What inspires your work?
My inspiration comes from all around me. I now pay a lot of attention to my surroundings and how it makes me feel. Then I challenge \myself to describe it in words. When I watch a movie or show, I don’t just take a seat and enjoy the ride. I think about what makes me root for the characters, or hate them. I also analyse how and why two personalities who started off with nothing in common come together as the story develops. When I’m out and about, I take pictures of nature and buildings. You can check out them out on my Instagram account ( The collection might seem like random lots of pictures, but they help me crystallize my thoughts on the setting in my stories.

Can you tell us how Secrets of the Great Fire Tree came about?
I returned to Singapore after living in the UK for twenty years. Even though, when I left the UK it was in the summer, it struck me how, in Singapore, the place is teeming with life. Not because it is a bustling city, but because there is growth everywhere I look: the tall trees with buttress roots, the thick waxy leaves, the climbers that form green veils and the ferns that live on other trees. The long absence from Singapore meant I saw this tropical country with a new set of eyes. Instead of taking my surroundings for granted, I appreciated their uniqueness, in particular, the many magnificent tropical trees in Singapore. While I have read books set in tropical forests, they tended to be about survival in the wilderness. I wanted to highlight some of the unique trees instead. So the Great Fire Tree was born. As for the main characters, the story came to me over the dinner table during Chinese New Year. I was told this story: A group of charity workers had found a little boy living on his own. He had a pig. His parents had gone away to work and his sole responsibility was to look after the pig until his parents’ return to celebrate Chinese New Year. He lived in a mountainous area, and his house was the only one in the area. They reckoned he was about six years old. It wasn’t a first-hand account, and I never verified the story’s details. But it moved me. To leave behind a six-year old and let him fend for himself for an entire year, the conditions at home had to be desperate. When I delved deeper, I learnt about left-behind children. I needed the world to know about this. This was how I started weaving a plot around the Great Fire Tree.

What was the best part about writing Secrets of the Great Fire Tree?
I grew up in Singapore, a country proud of its multicultural identity. This exposed me to a plethora of languages and Chinese dialects. I am also part-Paranakan, which is a unique blend of two cultures: ethnic Chinese people who speak and practise Malay customs. To give my heritage its representation, I subtly incorporated these diversities in a story that’s supposed to be set in China. A native Singaporean might to spot these ‘anomalies’. Nonetheless, because I also wanted to make this story authentically Chinese, I carried out a lot of research. I enjoyed going right back to my roots. Ultimately, the Chinese diaspora’s experience of their culture will be different from the indigenous Chinese. Part of this research included a trip to China, where I made several notes about their lifestyles. I’ve documented them in a series of blog articles. (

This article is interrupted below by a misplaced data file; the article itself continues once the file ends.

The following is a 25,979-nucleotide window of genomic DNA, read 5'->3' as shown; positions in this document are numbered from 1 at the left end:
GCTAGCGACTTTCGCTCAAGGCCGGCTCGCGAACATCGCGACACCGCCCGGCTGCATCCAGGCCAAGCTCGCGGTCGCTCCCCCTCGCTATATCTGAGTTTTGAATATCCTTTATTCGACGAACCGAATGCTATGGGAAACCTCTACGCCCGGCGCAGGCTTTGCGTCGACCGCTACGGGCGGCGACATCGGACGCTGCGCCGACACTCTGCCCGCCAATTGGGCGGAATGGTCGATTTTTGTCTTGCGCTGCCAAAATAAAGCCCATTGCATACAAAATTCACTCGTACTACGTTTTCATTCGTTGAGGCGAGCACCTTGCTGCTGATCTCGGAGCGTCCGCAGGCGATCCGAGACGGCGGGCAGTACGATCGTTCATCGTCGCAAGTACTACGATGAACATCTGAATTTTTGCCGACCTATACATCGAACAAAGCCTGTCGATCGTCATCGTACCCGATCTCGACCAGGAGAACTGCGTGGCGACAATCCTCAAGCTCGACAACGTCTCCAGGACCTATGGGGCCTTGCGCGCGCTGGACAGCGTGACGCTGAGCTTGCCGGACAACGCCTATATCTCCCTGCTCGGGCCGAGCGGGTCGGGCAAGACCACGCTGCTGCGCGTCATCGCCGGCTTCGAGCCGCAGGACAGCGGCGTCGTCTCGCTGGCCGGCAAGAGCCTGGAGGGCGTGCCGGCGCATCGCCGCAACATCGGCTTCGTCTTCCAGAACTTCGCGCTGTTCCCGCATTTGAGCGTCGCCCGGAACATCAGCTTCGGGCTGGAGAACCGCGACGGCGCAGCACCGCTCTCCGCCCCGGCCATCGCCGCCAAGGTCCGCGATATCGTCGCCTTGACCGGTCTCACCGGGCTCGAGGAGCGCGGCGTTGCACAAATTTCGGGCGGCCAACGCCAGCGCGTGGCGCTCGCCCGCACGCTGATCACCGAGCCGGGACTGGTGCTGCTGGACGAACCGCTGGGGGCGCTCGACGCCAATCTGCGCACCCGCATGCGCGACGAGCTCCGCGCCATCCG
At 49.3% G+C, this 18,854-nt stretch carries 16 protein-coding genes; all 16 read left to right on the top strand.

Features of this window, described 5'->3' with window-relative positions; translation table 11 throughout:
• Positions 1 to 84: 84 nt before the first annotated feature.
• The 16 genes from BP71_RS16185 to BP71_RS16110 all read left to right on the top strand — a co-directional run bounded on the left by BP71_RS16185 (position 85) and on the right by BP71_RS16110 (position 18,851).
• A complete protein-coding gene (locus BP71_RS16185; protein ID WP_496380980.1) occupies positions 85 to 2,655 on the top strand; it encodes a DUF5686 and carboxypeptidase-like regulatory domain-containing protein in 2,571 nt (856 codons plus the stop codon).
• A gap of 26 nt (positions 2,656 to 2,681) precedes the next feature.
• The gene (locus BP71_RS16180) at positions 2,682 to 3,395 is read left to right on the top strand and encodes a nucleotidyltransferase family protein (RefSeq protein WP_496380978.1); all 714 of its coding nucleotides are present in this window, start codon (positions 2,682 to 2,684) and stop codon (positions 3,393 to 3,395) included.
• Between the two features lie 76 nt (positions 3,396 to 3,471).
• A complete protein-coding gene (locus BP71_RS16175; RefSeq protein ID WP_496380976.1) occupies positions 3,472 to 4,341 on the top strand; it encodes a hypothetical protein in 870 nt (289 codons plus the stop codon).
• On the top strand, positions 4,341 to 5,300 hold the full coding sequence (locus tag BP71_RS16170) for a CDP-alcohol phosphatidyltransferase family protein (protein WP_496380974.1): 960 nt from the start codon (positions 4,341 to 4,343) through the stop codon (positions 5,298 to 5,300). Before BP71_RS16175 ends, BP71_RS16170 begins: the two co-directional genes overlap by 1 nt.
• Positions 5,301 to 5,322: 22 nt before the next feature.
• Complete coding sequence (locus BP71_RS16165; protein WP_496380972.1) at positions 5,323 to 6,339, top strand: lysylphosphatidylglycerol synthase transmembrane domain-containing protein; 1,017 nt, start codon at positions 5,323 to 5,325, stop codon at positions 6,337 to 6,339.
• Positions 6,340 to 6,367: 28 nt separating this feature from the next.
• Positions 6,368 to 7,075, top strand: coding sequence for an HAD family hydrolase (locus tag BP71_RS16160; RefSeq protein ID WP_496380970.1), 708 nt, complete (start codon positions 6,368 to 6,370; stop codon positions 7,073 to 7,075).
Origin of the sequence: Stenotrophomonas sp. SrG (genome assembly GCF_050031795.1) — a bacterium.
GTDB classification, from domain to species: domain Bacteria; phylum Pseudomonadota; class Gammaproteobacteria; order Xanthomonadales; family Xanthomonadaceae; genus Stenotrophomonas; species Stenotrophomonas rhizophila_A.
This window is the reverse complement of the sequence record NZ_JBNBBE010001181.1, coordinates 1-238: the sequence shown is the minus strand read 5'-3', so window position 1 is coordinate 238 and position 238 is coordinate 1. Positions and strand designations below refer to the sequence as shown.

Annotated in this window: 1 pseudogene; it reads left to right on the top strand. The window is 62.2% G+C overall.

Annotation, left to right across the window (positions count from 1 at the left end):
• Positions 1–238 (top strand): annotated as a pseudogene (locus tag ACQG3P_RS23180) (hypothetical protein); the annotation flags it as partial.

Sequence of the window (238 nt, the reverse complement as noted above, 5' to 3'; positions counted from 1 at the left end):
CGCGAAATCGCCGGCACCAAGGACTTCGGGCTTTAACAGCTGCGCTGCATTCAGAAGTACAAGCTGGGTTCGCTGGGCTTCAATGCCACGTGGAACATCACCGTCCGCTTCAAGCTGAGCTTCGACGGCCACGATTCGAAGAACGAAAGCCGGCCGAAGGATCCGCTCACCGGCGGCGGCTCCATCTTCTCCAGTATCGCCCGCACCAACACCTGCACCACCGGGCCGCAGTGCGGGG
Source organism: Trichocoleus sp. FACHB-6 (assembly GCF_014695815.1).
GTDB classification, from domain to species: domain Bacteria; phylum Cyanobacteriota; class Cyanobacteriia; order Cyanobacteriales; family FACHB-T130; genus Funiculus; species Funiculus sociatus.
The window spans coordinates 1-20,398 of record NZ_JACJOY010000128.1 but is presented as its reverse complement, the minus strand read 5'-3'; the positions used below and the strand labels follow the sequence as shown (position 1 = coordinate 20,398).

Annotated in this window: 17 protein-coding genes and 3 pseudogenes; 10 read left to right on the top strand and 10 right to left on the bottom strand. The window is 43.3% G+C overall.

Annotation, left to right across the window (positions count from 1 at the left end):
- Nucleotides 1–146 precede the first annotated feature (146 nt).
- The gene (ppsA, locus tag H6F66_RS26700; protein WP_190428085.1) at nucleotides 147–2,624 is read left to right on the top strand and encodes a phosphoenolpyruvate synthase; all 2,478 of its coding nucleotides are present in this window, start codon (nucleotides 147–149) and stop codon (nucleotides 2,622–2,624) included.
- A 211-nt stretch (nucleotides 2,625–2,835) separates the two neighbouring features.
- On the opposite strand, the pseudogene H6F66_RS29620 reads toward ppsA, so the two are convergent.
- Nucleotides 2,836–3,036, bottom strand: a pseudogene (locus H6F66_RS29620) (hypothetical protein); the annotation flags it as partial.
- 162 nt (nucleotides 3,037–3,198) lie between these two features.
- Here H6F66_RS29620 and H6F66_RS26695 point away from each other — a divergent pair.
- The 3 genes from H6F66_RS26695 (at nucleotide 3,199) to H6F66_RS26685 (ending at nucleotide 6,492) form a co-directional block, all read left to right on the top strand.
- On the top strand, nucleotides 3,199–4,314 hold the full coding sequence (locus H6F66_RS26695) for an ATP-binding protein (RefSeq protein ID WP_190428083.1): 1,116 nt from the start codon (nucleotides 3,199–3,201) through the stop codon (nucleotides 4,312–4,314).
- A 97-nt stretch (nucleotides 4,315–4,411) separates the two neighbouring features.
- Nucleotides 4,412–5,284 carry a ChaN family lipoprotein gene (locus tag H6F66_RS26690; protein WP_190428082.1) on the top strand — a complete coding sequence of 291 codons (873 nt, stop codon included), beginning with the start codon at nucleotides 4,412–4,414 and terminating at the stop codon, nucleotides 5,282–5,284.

What are you most excited to share when it comes to Secrets of the Great Fire Tree?
I am most excited about sharing the rural life in China. As I mentioned earlier, I see myself as a third-culture kid, who never really knew her roots. China holds a quarter of the world’s population and consists of over fifty ethnic minorities. Naturally, I cannot tell everything in one story, but I hope I managed to give a flavor of this fascinating culture.

Are you planning on writing other books?
Absolutely. Ideas just keep popping into my head. I started another middle-grade book which is set in ancient China. I am finishing off two chapter books. I also have two general fiction books on the go. In the last few weeks, a dystopian world has been brewing in my mind. Just before I started this Q&A, I penned the first words of a non-fiction book. In case you follow me on Twitter or Instagram and ever wondered about my train of thought, all these different worlds collide together on social media!




NOV 11

NOV 12

NOV 13

NOV 14

NOV 15

NOV 18

NOV 19

NOV 20

NOV 21

NOV 22

Thank you so much Justine for reaching out for us to be a part of your book tour! We had a blast and can't wait for you to stop by again! 💗

1 comment

Please note that if your comment doesn’t appear right away it’s because we have to approve it & Make sure to clock the "notify me" box so you can check back once your comment has been approved! ❤️